I first read Travels with Charley just over 30 years ago. My mother and grandmother both said I would like it, so I looked at the back cover. I remember it said something about how John Steinbeck travelled in search of America from the coast of Maine to an orgy in Texas. “An orgy in Texas!!!” I thought. “I should read this book!!” 30 years ago I was disappointed to find out that the orgy in Texas was just a really big barbecue. This time I was disappointed for other reasons.Travels with Charley was my book club’s latest book. I was nearly alone in not liking it, so keep that in mind as you read this review.

John Steinbeck is no stranger to writing about road trips in America. Both The Grapes of Wrath and Of Mice and Men are essentially on-the-road books. Both contain richly detailed characters, the kind that stick in your memory for years afterwards. Both contain deep insight into what it is to be human and into what it is to live in America, at least what it is to live in a certain social strata of America.

In Travels with Charley you will find no detailed characters at all. Steinbeck meets lots of people, but the conversations he records having with one person sound just like the conversation he had with the next. In fact,  they sounded much too much like conversations with himself to me. He skips huge sections of his trip altogether, a week in Chicago for instance. Personally, I’m tired of this notion that the real America lies in between the cities. The real America lies IN THE CITIES. It has for well over a century, maybe even from the beginning. Walt Whitman knew this, why didn’t John Steinbeck?  How can you claim to know anything about America without taking a long look at America’s cities.

In Travels with Charley you will find no insight into what it is to live in America. Unless you think it’s really clever to believe you can find out all you need to know about a town by having breakfast in the local diner. I find it hard to believe that that was an insightful comment even in 1962 when the book first appeared. I think you’ll find that one diner is much like another. They’re really a sort of national oasis; no matter what part of America you are in, you can find a ‘local diner’ with ham and eggs and an overworked waitress who’ll call you ‘hon’. I’ve even been in one in mid-town Manhattan.  I love them in part because of how similar they all are.

The only really interesting part of the book is the section dealing with the integration of New Orleans schools. Steinbeck went to watch a young black girl walk past a line of cat-calling white women known as ‘the cheerleaders’. He then picks up a few hitch-hikers both white and black. But the conversations he has with them read like something a novice writer would come up in the first draft of a first novel instead of the work of a master. Steinbeck presents each side fairly and largely without comment, which just reads as racist now-a-days. Even in 1962 he ought to have been able to take more of a stand on the issue.

So in the end, I’m recommending you re-read Of Mice and Men or The Grapes of Wrath instead of Travels with Charley which I’m giving two out of five stars.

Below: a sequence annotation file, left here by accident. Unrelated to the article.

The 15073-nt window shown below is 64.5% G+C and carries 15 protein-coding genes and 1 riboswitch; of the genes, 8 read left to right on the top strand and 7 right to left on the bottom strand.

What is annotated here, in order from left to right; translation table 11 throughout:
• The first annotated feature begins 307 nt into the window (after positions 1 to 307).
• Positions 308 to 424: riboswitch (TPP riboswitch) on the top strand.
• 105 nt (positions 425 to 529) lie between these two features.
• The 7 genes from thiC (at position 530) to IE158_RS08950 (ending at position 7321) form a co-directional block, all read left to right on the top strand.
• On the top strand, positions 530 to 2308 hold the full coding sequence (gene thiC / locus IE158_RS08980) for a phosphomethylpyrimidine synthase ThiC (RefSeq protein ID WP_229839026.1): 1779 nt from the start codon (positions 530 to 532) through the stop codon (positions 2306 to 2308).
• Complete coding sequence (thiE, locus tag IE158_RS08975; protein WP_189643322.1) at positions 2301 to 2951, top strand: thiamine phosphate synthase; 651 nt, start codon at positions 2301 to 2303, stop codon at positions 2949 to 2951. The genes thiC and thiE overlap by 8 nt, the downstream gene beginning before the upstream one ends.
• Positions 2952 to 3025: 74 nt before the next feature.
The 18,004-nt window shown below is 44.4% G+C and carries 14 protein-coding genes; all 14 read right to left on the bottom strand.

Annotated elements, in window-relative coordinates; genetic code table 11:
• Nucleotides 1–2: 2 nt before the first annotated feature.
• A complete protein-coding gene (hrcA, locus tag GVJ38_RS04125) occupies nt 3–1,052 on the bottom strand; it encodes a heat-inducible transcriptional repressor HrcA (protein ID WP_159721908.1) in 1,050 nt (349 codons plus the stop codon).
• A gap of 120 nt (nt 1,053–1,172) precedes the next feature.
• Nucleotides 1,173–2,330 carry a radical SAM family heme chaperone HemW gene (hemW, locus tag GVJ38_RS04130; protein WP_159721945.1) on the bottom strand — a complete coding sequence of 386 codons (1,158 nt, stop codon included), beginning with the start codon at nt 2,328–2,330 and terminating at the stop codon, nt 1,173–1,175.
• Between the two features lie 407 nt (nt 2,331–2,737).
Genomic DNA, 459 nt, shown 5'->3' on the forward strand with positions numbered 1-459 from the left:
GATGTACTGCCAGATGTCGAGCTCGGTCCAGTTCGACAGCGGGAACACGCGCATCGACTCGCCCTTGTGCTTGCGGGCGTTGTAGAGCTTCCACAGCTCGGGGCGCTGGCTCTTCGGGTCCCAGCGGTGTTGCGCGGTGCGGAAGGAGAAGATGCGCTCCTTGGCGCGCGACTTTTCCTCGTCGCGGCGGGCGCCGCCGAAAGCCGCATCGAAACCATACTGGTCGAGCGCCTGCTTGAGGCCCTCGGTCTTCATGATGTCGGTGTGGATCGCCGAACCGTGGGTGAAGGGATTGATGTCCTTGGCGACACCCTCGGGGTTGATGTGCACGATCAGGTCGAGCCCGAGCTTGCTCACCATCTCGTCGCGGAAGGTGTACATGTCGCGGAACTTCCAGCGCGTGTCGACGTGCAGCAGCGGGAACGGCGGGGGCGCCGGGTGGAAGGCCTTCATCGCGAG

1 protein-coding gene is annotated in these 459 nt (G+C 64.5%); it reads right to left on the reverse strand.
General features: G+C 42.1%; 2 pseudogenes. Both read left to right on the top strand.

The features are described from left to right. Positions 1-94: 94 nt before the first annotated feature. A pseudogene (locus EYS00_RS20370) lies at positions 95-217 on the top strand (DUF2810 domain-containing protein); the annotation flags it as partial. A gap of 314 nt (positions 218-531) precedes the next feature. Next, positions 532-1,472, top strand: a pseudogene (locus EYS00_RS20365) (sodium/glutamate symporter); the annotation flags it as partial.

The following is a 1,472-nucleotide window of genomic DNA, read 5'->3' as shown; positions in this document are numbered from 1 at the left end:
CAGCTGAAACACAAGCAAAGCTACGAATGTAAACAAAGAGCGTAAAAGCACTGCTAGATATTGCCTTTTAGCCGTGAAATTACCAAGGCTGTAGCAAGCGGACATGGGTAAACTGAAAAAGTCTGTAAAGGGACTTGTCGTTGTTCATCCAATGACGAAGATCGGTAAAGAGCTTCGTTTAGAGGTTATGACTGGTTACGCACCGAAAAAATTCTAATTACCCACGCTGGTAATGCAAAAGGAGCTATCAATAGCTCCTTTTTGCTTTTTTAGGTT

I first ran this review in November of 2007 on my previous blog Ready When You Are, C.B.  Reading it now I find it’s kind of harsh.  But I’m sticking by it.  If anyone but John Steinbeck had written it, it would be long out of print by now. 

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6 thoughts on “Travels with Charley by John Steinbeck

  1. I had the same kind of reaction to it when I read this book. Recently, though, I listened to On the Road again while on the road and I’ve come to the conclusion that perhaps I’m not a big fan of books about traveling America by car. The insights are fairly superficial and seem dated. I’d argue that a writer could get more insight into the country between cities because people out in the rural don’t have the same kind of entrenched identities available (“I’m a Cubs fan”) but now that stores are the same all over and people latch onto sports teams from a hundred miles away (almost everyone in my corner of nowhere is a “Buckeye”), it seems like a writer might need to stay put for a while to learn anything worth relating.

    1. Jonathan Raban did just what you suggest in his book Hunting Mr. Heartbreak. He moved to several locations in America and stayed in each for several months. Seattle was one, small town Alabama (I think) another. I thought the resulting book was fascinating and that it illustrated the variety in America quite well.

  2. You are the first person that I’ve heard NOT recommend this book whole-heartedly. I’ve read it twice and could never get into it and I’ve greatly enjoyed many of Steinbeck’s novels. I was starting to think something was wrong with me!

  3. Aw, I rather liked this when I read it a few years ago, but I’m a sucker for a travelogue, and I liked getting a glimpse of history as it was happening. For me, that was what made the book worth reading. In retrospect, I think there were some notes of inauthenticity that I didn’t notice when I was wrapped up in the story–the timeline is murky, from what I remember–but that didn’t take away from my pleasure as I was reading.

  4. There are aspects of this one that I liked. Scenes with his dog and details about the trailer. You know you can still see the camper on display at the Steinbeck Center in Watsonville, I think.

    He was also good at depicting the scene with The Cheerleaders, but he really should have been able to take something of a stand. It’s not like he was a stranger to controversy or that he had anything to lose. I was disappointed in him as much as I was in the book itself.

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